Given my stance as one of the more vocal members of the contingent who supported Ole Gunnar Solskjaer’s project, it’s only fitting that I share my thoughts as we close the final page of his tenure.
As a member of the Stretty News family, we share an identical belief that supporting the manager of Manchester United takes precedence over anything else. It is through this support that we each cultivate our unique perspective and this is how engagement, as fans, is supposed to be. Healthy, progressive conversations ultimately support a fan base to live in unison with one another.
Unfortunately, as has been the case for the majority of the Norwegians variegated tenure, the fanbase has seen an unprecedented split and daily debates on nonsensical topics have reigned supreme.
Contrary to what many people would have you believe, there has been much value in Solskjaer’s time at the club. Few will argue against today’s decision, but it’s incredibly important to recognise the good work that has been done. Disregarding this is simply an act of partisanship and adding fuel to an already unnecessary argument.
His time at the club was far from perfect and there was ample evidence of him learning on the spot. Acknowledging that, I’m simply dumbfounded when I see cries of nepotism toward his appointment, however. The club was at an all-time low in the Premier League, the squad disenchanted & a distinct separation between team and supporters. He was brought in to settle this and restore harmony to the football club.
Not only did he achieve the primary task appointed, but he also set a record for points achieved by a new manager in the Premier League. Perfectly valid points, such as this, are often tossed aside and deemed somehow irrelevant when discussing the Norwegians tenure. This scenario, while typical of our ill-educated hierarchy, was nothing about nepotism; it was the result of hard work and legitimate results on the football field.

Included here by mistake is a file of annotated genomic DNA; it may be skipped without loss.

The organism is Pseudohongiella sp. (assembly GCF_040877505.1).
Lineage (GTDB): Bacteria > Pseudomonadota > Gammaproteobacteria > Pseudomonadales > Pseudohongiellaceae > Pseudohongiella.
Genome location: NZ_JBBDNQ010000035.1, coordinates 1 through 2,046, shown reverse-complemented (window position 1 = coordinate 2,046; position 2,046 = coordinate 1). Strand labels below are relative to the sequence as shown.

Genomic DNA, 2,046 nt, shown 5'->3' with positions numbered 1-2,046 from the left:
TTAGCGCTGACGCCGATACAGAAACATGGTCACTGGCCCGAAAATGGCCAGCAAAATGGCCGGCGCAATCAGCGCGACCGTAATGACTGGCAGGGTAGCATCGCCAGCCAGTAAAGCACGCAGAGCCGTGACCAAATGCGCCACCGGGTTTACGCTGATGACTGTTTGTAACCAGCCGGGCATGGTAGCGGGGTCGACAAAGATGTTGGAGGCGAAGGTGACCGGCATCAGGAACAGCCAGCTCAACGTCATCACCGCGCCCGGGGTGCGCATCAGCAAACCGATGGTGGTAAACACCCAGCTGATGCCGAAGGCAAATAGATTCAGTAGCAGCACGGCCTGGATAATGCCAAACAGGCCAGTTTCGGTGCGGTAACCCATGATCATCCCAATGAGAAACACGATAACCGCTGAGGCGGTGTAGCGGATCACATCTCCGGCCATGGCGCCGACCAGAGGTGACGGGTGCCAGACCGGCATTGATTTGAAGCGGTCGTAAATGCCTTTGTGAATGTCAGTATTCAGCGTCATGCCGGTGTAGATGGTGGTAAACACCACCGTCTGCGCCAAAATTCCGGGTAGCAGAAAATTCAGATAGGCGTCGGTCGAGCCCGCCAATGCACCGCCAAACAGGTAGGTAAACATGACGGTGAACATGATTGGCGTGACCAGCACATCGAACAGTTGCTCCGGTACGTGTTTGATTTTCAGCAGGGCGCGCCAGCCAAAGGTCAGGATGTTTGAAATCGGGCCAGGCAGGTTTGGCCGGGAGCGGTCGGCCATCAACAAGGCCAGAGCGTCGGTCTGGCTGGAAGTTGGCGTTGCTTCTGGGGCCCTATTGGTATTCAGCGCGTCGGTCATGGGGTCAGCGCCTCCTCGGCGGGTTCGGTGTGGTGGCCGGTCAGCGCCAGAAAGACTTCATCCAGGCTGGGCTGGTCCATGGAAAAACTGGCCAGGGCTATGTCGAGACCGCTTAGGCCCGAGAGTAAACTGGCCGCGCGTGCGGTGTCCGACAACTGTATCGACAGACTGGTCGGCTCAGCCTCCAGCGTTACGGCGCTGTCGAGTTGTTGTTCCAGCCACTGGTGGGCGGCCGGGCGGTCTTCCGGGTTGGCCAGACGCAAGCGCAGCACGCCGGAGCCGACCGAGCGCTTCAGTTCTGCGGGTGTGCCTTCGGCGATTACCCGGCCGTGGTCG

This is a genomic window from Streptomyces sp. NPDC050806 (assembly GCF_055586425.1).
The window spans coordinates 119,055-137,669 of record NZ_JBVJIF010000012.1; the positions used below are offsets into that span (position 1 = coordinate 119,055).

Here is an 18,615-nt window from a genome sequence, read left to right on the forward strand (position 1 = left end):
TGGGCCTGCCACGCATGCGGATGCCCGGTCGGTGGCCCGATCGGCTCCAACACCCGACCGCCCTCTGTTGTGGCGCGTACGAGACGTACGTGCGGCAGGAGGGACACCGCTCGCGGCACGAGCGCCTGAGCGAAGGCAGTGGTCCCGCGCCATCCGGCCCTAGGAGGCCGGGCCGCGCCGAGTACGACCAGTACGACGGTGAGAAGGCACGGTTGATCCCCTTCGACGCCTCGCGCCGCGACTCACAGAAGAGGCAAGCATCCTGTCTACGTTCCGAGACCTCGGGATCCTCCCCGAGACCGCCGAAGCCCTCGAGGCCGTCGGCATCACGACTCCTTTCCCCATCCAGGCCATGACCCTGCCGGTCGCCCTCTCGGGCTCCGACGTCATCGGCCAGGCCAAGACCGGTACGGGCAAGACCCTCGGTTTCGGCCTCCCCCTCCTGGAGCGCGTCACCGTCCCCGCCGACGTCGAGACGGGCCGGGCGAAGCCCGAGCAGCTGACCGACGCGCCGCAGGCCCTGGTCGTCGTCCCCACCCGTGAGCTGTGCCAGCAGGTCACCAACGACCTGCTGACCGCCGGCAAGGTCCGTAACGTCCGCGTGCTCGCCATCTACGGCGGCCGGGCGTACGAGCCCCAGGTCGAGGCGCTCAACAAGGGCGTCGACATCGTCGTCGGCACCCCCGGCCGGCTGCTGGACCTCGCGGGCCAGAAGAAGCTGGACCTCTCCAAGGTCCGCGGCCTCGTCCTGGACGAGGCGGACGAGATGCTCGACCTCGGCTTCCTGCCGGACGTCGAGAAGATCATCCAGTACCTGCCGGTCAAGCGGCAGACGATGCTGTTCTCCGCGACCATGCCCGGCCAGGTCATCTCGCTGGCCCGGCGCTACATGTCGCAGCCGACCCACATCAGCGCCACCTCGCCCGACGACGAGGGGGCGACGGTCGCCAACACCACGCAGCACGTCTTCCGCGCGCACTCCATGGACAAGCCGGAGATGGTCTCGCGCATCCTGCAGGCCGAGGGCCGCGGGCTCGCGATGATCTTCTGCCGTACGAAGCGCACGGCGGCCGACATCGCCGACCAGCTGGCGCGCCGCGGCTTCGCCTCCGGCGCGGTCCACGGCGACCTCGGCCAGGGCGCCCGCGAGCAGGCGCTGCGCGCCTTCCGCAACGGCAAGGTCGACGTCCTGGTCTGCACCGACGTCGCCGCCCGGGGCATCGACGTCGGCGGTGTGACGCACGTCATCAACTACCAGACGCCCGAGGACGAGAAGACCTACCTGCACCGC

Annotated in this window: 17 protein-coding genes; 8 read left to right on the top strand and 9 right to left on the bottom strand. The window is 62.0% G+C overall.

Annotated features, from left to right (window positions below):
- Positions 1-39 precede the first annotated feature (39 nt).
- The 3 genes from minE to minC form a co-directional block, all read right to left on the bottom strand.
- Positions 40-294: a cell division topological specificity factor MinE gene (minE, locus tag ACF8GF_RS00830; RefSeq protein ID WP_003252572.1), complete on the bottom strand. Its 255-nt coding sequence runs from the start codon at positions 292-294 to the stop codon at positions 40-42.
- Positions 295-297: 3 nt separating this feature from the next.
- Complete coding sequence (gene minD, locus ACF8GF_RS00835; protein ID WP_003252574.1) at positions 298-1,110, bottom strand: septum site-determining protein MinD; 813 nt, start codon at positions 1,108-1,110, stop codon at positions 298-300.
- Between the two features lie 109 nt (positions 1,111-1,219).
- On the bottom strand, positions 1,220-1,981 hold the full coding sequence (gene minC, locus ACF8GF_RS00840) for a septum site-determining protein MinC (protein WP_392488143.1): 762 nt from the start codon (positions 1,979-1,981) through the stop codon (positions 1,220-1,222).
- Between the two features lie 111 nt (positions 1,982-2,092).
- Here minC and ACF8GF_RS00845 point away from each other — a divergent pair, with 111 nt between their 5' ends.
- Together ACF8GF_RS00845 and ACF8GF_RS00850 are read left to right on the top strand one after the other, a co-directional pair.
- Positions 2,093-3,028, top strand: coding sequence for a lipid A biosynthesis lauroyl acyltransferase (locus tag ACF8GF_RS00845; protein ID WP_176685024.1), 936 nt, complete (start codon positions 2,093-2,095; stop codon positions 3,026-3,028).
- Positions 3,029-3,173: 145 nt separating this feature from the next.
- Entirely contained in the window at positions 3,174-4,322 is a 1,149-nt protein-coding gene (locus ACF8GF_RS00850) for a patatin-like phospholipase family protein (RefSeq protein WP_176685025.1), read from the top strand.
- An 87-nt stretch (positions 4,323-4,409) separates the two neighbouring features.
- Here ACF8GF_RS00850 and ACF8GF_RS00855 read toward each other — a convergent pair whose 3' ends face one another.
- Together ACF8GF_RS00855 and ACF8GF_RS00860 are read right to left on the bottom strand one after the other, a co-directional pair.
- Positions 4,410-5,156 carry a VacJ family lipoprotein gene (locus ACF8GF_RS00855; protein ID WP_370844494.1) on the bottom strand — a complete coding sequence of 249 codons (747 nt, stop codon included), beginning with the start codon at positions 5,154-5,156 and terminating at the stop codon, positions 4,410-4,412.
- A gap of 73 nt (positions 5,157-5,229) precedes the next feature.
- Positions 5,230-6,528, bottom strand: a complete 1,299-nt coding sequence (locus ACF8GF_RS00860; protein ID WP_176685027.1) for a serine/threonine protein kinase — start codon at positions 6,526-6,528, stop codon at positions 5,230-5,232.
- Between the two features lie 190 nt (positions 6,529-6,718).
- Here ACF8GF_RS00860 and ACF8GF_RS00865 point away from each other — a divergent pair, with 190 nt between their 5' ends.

Much has been made about his selection philosophy and loyalty toward underperforming players. Say what you will about his time as manager, there’s nobody who could actually accuse Solskjaer of making decisions that he genuinely believed were not correct for the club, without having to hold in a cheeky grin. For whatever reason made, the end goal was for the overall benefit to the team at that time.
He’s continued the club’s proud youth traditions by handing 1st team debuts to 17 academy players. As well as that, he’s assembled one of the youngest squads in the Premier League and fortified the foundations for perennial success. Whatever manager should inherit this squad will certainly be pleased and ultimately understand that the time spent was not in vein.
As I’ve said, it wasn’t always perfect on the field and the heartbreaking night in Gdańsk was a sobering reminder of such. However, Solskjaer oversaw the longest undefeated away streak in Premier League history. As well as this, he also achieved the club’s highest consecutive Premier League finishes since the retirement of Sir Alex Ferguson.
He leaves the club with a win success rate of 54.17%, seeing the Norwegian third in the all-time list of Manchester United’s managers – only behind José Mourinho (58.33% ) and Sir Alex Ferguson (59.67%). Despite a lack of return of silverware, a notable achievement for a man that was always deemed out of his depth.
Everybody is entitled to their opinion on the great man. For me, he’s taken an opportunity that was presented at a time that he would not have expected. Throughout his tenure, he was calm, enthusiastic and always remained dignified in adversity. He endured many difficult moments and was subjected to daily ridicule by so many media outlets. Despite the torment he faced, he never once looked to blame his players.
His time as Manchester United manager may be over, but his name will forever be sung. As a supporter, I can only thank him for his time and efforts. As I’ve said, it is the correct decision at the correct time and I wish Ole Gunnar Solskjaer the very best for the next chapter of his life. Nothing has changed, he is still one of us and remains a legend of this great